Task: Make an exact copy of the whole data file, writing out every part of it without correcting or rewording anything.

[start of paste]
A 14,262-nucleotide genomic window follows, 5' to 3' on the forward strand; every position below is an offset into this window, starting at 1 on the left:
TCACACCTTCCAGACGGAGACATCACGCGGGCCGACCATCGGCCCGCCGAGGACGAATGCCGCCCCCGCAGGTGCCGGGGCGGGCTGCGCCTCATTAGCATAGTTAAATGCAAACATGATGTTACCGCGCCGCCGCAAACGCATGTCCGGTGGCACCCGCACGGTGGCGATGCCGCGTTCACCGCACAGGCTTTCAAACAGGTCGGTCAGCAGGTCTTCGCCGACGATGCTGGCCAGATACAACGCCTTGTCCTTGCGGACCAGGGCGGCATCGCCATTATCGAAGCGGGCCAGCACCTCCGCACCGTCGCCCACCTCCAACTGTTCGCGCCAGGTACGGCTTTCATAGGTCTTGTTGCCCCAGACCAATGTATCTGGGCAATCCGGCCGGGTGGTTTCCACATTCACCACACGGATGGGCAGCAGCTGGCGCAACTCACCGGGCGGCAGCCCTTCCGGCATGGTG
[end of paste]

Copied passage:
A 14,262-nucleotide genomic window follows, 5' to 3' on the forward strand; every position below is an offset into this window, starting at 1 on the left:
TCACACCTTCCAGACGGAGACATCACGCGGGCCGACCATCGGCCCGCCGAGGACGAATGCCGCCCCCGCAGGTGCCGGGGCGGGCTGCGCCTCATTAGCATAGTTAAATGCAAACATGATGTTACCGCGCCGCCGCAAACGCATGTCCGGTGGCACCCGCACGGTGGCGATGCCGCGTTCACCGCACAGGCTTTCAAACAGGTCGGTCAGCAGGTCTTCGCCGACGATGCTGGCCAGATACAACGCCTTGTCCTTGCGGACCAGGGCGGCATCGCCATTATCGAAGCGGGCCAGCACCTCCGCACCGTCGCCCACCTCCAACTGTTCGCGCCAGGTACGGCTTTCATAGGTCTTGTTGCCCCAGACCAATGTATCTGGGCAATCCGGCCGGGTGGTTTCCACATTCACCACACGGATGGGCAGCAGCTGGCGCAACTCACCGGGCGGCAGCCCTTCCGGCATGGTG